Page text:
Cable and telegraph chess

In 1844, the first known chess match played by telegraph was between Washington D.C. and Baltimore. Soon, the telegraph was being used to play long-distance chess. It took over 50 years for a telegraph match to be played between a chess club in the United States against a chess club in Britain.

On August 16, 1858, the first transatlantic telegraph cable was laid across the floor of the Atlantic ocean from western Ireland to eastern Newfoundland (1,600 miles). Messages could now be sent in a matter of minutes instead of 10 days the time it took to deliver a message by ship. The first cable was a telegram from Queen Victoria to President James Buchanan, congratulating him on such a cable. The first cable on worked for three weeks ($100 per message), until someone applied too much voltage to it trying to achieve faster operating.

After the first cable was laid across the Atlantic, Howard Staunton (1810-1874) of London offered to play Paul Morphy (1837-1884) in New York by the new transatlantic cable. The stakes were to be 500 pounds a side. However, the transatlantic cable failed and was not successfully replaced until 1866.

In 1861, the first chess cable match (moves transmitted by telegraph) occurred between Dublin and Liverpool.

In 1865, a second transatlantic cable was successfully laid (an earlier cable snapped) and first became operational on July 28, 1866. By the end of the 19th century, there were about a dozen transatlantic cables between the United States and Europe. Nowadays, all transatlantic cables use fiber optic technology.

On March 9, 1895, the Manhattan Chess Club played the British Chess Club by cable. Only about 22 moves were played in each of the 10 games. One game was agreed drawn. All the other games were adjudicated as drawn by the new world chess champion, Emanuel Lasker (1868-1941).

On March 13, 1896, the first cable chess match between Great Britain and the United States began. It was organized by the Brooklyn Chess Club, and would be the first Anglo-American chess match. The first team match had 8 players per side. Subsequent matches had 10 players per side. Sir George Newnes (1851-1910) was president of the British Chess Club and he provided a silver cup that would go to the winning team. Newnes was an editor and publisher of magazines in Britain. He was the first to publish the Sherlock Holmes mystery series, written by Sir Arthur Conan Doyle. USA won the first match, 4.5 to 3.5.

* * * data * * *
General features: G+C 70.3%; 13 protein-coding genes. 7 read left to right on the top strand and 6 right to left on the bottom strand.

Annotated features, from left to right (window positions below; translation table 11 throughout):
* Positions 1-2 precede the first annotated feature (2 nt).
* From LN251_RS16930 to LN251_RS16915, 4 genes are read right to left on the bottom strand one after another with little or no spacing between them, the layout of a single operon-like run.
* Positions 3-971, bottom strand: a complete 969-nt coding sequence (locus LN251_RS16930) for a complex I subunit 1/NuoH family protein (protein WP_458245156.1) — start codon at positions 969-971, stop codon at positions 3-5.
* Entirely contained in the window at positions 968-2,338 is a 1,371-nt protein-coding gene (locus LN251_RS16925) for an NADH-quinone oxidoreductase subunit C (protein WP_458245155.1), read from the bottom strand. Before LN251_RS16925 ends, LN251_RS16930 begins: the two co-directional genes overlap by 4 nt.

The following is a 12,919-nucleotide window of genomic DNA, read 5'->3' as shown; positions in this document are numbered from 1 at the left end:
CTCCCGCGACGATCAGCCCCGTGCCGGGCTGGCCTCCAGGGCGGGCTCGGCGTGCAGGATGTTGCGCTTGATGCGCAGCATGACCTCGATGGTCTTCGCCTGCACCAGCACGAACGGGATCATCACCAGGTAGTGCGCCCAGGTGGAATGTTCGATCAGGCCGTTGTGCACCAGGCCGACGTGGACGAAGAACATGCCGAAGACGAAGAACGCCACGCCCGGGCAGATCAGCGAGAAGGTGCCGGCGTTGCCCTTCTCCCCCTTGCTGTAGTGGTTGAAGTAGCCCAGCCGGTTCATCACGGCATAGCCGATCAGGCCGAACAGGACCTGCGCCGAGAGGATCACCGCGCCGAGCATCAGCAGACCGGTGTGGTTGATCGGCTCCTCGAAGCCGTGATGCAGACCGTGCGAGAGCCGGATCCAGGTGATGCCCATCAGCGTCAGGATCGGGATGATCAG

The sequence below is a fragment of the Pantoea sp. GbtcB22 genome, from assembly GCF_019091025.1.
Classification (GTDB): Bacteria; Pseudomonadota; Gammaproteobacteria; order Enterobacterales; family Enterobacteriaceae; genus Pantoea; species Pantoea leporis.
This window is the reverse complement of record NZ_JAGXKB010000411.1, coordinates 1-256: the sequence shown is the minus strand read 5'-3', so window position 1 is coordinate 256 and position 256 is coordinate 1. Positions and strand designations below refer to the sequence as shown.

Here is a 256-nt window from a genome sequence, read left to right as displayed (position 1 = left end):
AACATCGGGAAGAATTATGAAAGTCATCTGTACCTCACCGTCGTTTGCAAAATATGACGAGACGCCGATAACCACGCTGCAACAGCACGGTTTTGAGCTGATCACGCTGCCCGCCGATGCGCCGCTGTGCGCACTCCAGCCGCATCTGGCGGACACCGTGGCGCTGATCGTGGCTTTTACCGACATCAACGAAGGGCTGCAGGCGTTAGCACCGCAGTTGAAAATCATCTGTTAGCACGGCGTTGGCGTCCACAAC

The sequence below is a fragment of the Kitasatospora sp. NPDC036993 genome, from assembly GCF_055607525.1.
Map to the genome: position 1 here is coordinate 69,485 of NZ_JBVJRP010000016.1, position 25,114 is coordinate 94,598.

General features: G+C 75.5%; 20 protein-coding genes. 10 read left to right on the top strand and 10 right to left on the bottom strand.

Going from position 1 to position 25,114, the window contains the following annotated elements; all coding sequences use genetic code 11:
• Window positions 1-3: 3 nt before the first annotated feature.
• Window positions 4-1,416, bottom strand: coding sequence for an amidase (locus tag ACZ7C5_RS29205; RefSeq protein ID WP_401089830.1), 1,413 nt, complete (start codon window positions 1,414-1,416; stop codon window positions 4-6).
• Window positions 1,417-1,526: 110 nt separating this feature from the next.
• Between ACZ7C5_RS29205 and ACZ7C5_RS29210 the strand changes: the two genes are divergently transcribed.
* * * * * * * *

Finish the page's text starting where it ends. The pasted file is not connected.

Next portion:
USA GBR

Pillsbury 0 Blackburne 1

Showalter 1 Burn, Amos 0

Burille 1 Bird, Henry 0

Barry, John 1 Tinsley 0

Hymes, Ed = Locock =

Hodges = Mills =

Delmar = Atkins =

Baird 0 Jackson, E 1

4.5 3.5

The second cable match was played on February 12-13, 1897. There were now 10 players per side. UK won, 5.5 to 4.5. The format from 8 players to 10 players favored the British side, as their 1-point victory was due to the bottom 3 boards winning.

GBR USA

Blackburne = Pillsbury =

Locock 0 Showlater 1

Atkins 1 Burille 0

Lawrence 0 Barry, John 1

Mills, Dan = Hymes, Ed =

Bellingham = Hodges =

Blake 0 Delmar 1

Jackson, Ed 1 Helms 0

Cole, Henry 1 Teed 0

Jacobs 1 McCutcheon 0

5.5 4.5

On May 31st to June 1st, 1897, a cable match was arranged between five members of the U.S. House of Representatives (3 Democrats, 1 Republican, and 1 Populist) in Washington, DC, and five members of the British House of Commons in London. The match lasted seven days and ended in a draw, 2.5 to 2.5. This match was arranged by Richmond Pearson (1852-1923), U.S. Representative of North Carolina and Sir John Heaton (1848-1914), a British Conservative Member of Parliament. In this match, a record of time in cable matches was established. Twenty moves were cabled in 21.5 minutes, one move going to and from Washington in 14 seconds. The signals were carried by the Anglo American Telegraph Company and the Western Union Telegraph Company.

The third Anglo-American cable match began on March 18, 1898 between the British Chess Club and the Brooklyn Chess Club. The signals were carried by the Commercial Cable Company. The British Chess Club won, 5.5 to 4.5.

GBR USA

Blackburne = Pillsbury =

Burn, Amos 0 Showalter 1

Caro 0 Barry, John 1

Atkins = Hymes, Ed =

Bellingham 0 Hodges 1

Mills, Dan 1 Delmar 0

Locock = Baird =

Jackson, Ed 1 Young =

Jacobs 1 Robinson 0

Trenchard 1 Galbreath 0

5.5 4.5

 

The fourth cable match began on March 10, 1899 between the Brooklyn Chess Club and the British Chess Club. USA won 6 to 4.

USA GBR

Pillsbury 0 Blackburne 1

Showalter 1 Atkins 0

Barry, John 1 Lawrence 0

Hodges 1 Jackson, Ed 0

Hymes, Ed = Mills, Dan =

Voight = Jacobs, H. =

Johnston, S = Locock =

Marshall, F = Wainwright =

Newman = Bellingham =

Baird = Trenchard =

6 4

In March, 1899, the British universities of Cambridge and Oxford defeated the American universities (Harvard, Columbia, Yale, and Princeton) by one point in a cable match (3.5 to 2.5). The winning team took possession of the Rice Trophy, donated by Isaac Rice of New York.

The fifth cable match was played on March 23-24, 1900. USA won 6 to 4. The USA had had two victories in a row. One more and they would take permanent possession of the Newnes trophy. Pillsbury remained winless in 5 cable games against Blackburne. Showalter had won his first 4 cable matches, but drew his game in the 5th cable match. John Barry was now victorious in 5 cable matches. Ed Hymes drew in all of his 5 matches.

 

USA GBR

Pillsbury = Blackburne =

Showalter = Lee, Francis =

Barry, John 1 Atkins 0

Hodges 1 Bellingham 0

Hymes, Ed = Mills, Dan =

Voight 1 Lawrence 0

Marshall, F 0 Jackson, Ed 1

Bampton 0 Jacobs, H. 1

Newman = Ward, W =

Delmar 1 Trenchard 0

6 4

In April, 1900, a cable match took place between the British universities and the American universities. The British players were Tattersall, Softlaw, and Wiles from Cambridge, and A. George, G. Ellis, and Soddy from Oxford. The American players were C. Rice and F. Hopkins from Harvard; A. Cook and Austell from Yale; Sewall from Columbia; and J. Hunt from Princeton. The British team won 4.5 to 1.5.